Bloomberg has a much more considered take: Other than stockholders of publicly traded corporation, most of the personal wealth in the United States is the result of pass-through entities, the bulk of which are privately held Examples are sole proprietors, LLC’s, partnerships and S-corporations. 93 % of those owners are actively engaged in the operations of their businesses. These owners saw their income peak in their 50’s, matching the peak earning years for high-salaried professionals; in contrast, landlords, bondholders and other idle owners of capital usually see their peak earnings at age 70. This suggests that the capital income of pass-through owners is really compensation for their work, which is concentrated in professional services, especially legal services. Moreover, pass-through companies that have the highest-earning owners also have the highest profits per worker. This suggests that owner-managers are effectively being compensated for better performance. Rising inequality is quite real — but maybe it’s the result of ever higher compensation for superstar entrepreneurs and skilled professionals, not of outsized gains to idle capitalists. Nor is the stage being set for an oligarchical takeover. When these owners die or retire, the incomes they were earning are not passed on to their heirs. Just as important, 91 percent of the entrepreneurs in the top 1 percent had parents who were not in the top 1 percent. Rising inequality in America is a serious concern. But the main cause is a shortage of highly skilled professionals and entrepreneurs. The goal should be to solve that problem, ideally by making it easier for people to get advanced degrees and start new businesses. The goal should not be to soak the rich.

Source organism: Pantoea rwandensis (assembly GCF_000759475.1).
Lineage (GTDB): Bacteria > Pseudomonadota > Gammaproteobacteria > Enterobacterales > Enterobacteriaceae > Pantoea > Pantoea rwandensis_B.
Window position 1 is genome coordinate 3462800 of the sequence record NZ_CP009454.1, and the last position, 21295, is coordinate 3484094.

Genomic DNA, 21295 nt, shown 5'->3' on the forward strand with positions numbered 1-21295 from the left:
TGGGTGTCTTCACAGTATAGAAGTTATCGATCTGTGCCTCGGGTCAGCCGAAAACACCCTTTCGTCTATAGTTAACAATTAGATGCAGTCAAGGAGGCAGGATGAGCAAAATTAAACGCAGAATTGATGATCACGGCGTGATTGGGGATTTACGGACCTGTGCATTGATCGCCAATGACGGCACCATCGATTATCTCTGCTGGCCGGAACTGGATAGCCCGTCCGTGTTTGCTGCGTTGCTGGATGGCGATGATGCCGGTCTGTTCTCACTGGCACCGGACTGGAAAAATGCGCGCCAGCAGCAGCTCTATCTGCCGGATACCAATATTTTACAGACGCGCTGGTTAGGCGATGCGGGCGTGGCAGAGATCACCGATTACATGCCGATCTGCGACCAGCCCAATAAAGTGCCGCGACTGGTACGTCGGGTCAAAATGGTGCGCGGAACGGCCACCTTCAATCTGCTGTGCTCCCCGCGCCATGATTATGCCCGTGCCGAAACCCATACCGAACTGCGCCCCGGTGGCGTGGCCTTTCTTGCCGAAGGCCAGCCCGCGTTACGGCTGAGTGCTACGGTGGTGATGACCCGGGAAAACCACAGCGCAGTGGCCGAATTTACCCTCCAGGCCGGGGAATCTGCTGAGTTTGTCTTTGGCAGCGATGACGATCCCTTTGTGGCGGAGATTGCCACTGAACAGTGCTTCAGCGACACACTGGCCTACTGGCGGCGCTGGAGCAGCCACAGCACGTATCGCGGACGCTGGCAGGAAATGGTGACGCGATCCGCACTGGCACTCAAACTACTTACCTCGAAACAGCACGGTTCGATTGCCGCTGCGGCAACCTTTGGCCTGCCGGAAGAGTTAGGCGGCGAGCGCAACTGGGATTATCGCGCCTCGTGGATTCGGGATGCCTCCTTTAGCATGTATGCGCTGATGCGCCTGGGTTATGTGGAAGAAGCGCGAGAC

Even the Washington Post, whom you know is one of my prime examples of media progressive bias, had an editorial against her proposal, criticizing it as campaign rhetoric with no realistic hope of passing or implementation.